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Feature Stories

Published on March 2nd, 2016 | by LedgerOnline

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Bridgeport rabbi opens a conversation with “Really Interesting Jews”            

By Cindy Mindell

BRIDGEPORT – A conference like the Union for Reform Judaism biennial is meant to inform and inspire Reform Jewish professional and lay leaders to rally and motivate their respective communities. At the most recent biennial gathering, held last November in Orlando, attendees heard from well-known personalities like Vice President Joe Biden, author Anita Diamant, and actor Michael Douglas. But there were plenty of other speakers, just as thought-provoking, who served as an unexpected catalyst for one Bridgeport rabbi.

“I came back to Connecticut and a lot of the speakers I was so excited about were not on people’s radars,” says Rabbi Evan Schultz of Congregation B’nai Israel. “I realized that there’s a disconnect: unless you’re going to these conferences and events, you’re not necessarily hearing or learning about people who are thinking in new ways about the Jewish conversation.”

When his search for podcasts of interviews with these “interesting Jews” yielded nothing, Schultz decided to create his own. He discussed the idea with his mentors and polled B’nai Israel members, and the reaction was so encouraging that he launched “Really Interesting Jews” in December.

podcast logoIn some ways, Schultz is a natural fit for a podcast host. As an undergraduate at Brandeis, he hosted his own radio show. Then, at Hebrew Union College-Jewish Institute of Religion, he was selected as a Bonnie and Daniel Tisch Fellow, joining with leading scholars, professors, and like-minded students to discuss the key issues facing American synagogues and Jewish communities. Above all, he says, “I love engaging people in conversation and crafting questions.”

Schultz takes inspiration from one of his teachers at HUC-JIR, Rabbi Larry Hoffman, who likens Judaism to a “conversation.” This is especially important to foster in the digital age, when social media increasingly replace face-to-face interactions. While the synagogue is still a place for local Jewish community-building, its educational reach is only as wide as its staff resources.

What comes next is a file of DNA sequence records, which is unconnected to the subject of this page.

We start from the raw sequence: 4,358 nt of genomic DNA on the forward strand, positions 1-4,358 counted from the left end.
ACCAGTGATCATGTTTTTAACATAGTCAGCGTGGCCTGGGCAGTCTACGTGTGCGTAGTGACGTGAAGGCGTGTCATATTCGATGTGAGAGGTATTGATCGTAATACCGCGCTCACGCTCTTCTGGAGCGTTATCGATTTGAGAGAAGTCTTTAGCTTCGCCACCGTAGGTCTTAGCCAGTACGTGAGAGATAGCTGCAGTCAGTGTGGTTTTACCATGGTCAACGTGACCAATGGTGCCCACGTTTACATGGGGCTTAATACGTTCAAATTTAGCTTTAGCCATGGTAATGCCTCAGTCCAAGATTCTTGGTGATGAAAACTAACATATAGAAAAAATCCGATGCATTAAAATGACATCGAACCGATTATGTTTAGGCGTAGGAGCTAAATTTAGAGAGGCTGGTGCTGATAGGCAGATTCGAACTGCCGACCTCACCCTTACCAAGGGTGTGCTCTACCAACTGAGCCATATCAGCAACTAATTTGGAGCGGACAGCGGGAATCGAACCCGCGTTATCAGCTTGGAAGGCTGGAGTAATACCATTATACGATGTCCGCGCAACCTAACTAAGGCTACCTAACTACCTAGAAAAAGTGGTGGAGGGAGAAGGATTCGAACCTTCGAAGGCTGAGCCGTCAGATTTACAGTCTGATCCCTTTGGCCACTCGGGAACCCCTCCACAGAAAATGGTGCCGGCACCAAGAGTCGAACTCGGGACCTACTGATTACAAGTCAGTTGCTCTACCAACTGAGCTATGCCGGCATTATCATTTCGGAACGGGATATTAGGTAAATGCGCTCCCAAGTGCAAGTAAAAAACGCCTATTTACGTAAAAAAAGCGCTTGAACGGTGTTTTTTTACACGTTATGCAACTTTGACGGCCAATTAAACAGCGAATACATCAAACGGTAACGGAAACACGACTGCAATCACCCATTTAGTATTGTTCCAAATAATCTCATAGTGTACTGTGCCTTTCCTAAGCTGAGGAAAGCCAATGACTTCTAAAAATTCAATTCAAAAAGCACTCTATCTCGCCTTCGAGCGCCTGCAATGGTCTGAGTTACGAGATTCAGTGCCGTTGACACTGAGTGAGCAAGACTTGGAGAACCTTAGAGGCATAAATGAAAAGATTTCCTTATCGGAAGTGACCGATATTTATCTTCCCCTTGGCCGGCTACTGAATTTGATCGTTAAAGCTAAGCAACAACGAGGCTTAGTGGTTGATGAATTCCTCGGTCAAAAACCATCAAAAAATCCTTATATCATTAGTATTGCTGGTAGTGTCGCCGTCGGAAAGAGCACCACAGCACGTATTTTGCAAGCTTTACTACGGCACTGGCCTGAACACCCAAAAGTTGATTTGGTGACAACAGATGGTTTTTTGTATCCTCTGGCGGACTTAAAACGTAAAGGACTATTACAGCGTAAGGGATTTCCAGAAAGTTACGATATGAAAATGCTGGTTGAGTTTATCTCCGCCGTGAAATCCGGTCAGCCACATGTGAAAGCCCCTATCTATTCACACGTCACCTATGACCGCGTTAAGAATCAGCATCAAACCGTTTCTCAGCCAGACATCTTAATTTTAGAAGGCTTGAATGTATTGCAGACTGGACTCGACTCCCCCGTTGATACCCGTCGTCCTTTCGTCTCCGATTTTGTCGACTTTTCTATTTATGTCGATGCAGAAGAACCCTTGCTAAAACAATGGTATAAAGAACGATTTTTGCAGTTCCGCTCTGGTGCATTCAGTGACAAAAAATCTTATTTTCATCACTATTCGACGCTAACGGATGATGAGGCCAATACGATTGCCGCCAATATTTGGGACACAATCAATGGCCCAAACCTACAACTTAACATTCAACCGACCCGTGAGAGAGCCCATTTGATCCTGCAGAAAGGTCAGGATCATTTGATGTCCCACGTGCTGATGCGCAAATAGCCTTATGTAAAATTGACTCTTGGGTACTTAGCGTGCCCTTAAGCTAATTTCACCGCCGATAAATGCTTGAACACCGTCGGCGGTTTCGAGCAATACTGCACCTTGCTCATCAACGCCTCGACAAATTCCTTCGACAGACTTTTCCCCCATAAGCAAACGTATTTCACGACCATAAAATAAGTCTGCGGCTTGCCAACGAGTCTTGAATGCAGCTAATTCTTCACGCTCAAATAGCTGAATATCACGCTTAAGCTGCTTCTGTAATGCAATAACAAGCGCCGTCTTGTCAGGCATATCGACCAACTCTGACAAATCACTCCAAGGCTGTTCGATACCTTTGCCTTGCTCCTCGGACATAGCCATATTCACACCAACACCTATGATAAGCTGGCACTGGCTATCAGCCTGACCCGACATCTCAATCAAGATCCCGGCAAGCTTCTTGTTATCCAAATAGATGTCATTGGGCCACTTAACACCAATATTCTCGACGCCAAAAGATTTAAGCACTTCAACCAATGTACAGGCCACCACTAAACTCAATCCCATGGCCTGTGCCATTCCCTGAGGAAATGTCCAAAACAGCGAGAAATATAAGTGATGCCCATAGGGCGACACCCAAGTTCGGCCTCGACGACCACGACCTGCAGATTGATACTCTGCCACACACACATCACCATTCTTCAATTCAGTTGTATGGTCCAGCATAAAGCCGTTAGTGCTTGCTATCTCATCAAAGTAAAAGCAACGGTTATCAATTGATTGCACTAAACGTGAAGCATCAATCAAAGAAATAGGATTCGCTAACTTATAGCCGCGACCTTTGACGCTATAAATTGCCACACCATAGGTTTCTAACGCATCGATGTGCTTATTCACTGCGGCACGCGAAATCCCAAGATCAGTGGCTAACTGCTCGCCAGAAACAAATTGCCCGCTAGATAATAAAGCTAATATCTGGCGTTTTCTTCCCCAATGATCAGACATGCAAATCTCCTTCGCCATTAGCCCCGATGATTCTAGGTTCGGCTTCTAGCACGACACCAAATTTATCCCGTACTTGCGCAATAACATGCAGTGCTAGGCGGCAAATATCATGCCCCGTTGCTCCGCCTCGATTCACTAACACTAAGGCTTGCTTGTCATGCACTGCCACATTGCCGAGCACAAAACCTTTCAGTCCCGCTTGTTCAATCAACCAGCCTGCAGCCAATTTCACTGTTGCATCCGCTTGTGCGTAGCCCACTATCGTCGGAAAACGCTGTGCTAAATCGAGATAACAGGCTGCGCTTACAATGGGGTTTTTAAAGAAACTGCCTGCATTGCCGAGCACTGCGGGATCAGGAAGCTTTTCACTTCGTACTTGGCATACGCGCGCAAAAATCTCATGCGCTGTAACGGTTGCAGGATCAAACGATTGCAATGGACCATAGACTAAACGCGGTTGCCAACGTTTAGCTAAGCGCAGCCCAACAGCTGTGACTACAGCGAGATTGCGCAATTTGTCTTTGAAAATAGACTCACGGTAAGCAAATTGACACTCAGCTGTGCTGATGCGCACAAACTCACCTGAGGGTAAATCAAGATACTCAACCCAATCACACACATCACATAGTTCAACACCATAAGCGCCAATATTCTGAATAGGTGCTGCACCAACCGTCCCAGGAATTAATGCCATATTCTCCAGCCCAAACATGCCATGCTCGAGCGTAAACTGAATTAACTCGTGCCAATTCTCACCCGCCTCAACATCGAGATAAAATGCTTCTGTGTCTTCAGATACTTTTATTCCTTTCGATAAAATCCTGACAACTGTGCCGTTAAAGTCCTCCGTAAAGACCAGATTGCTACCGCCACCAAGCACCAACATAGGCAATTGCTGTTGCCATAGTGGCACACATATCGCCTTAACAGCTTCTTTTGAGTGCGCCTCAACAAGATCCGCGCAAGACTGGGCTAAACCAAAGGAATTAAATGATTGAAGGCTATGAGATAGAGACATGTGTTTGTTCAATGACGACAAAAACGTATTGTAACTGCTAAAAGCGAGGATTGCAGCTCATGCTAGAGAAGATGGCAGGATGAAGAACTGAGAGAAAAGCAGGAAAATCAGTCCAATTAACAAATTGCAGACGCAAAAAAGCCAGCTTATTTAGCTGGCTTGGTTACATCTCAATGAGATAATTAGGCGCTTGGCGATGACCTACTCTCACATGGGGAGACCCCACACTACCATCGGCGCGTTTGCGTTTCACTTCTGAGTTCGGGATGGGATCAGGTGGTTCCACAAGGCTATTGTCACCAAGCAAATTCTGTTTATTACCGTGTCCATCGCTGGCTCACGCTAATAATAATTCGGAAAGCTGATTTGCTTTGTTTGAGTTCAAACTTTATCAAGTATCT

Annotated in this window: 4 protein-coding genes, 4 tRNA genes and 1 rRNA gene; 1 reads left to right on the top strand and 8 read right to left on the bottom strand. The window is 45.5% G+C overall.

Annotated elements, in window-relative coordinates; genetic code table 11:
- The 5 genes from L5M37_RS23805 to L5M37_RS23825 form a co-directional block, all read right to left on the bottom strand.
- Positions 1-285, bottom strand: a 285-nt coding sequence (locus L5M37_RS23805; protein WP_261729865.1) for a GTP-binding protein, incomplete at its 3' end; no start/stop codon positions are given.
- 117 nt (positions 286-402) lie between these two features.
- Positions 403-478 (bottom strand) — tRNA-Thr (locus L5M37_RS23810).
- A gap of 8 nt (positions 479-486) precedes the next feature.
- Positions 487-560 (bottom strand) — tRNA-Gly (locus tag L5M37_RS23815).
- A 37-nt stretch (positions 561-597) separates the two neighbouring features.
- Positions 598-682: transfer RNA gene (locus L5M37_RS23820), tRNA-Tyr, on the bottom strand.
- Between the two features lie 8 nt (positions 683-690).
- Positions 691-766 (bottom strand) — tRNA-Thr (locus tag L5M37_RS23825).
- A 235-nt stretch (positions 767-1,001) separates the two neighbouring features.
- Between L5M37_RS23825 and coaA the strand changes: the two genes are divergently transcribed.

“A synagogue is limited by the fact that we can only bring in so many speakers during the year and a rabbi can only teach so much during the year,” Schultz says. “There are so many people who are disengaged from Jewish life or not interested in joining synagogues. So the podcast is a different way to engage people – to bring these speakers and thinkers into people’s cars and living rooms and headphones and to get people talking about Judaism.”

Schultz says that the response has been very positive. So far, he has interviewed seven really interesting Jews: Rabbi Shai Held co-founded Mechon Hadar, an egalitarian Jewish educational institution based in Manhattan. Molly Antopol wrote the award-winning collection of short stories, The UnAmericans. Rabbi Lizzi Heydemann founded Mishkan Chicago, a new independent Jewish community. Musician Noah Aronson creates passionate and accessible Jewish music. Rabbi Sara Luria is founder and executive director of ImmerseNYC, a new pluralistic Jewish feminist organization providing a framework for life transitions. Rabbis Molly Kane, David Segal, and Matt Soffer make up the comedy trio “Three Rabbis Walk Into a Bar.” And, most recently, Eric Lindberg and Dani Zasloff of Nefesh Mountain, which they describe as a “Jewish Americana” band.

“Each guest presents new ideas and a different way of thinking about Judaism; they show us that there are so many ways of engaging, so many different portals of Jewish life,” Schultz says. “Everyone I ask is very excited to be a part of it and people are sort of surprised that something like this didn’t really exist so far. My synagogue has been so supportive and I’m having a blast.”

To join the conversation: reallyinterestingjews.com

CAP: Eric Lindberg (left) and Doni Zasloff (right) of Nefesh Mountain, a “Jewish Americana” band, flank Rabbi Evan Schultz, at the most recent recording of “Really Interesting Jews.”


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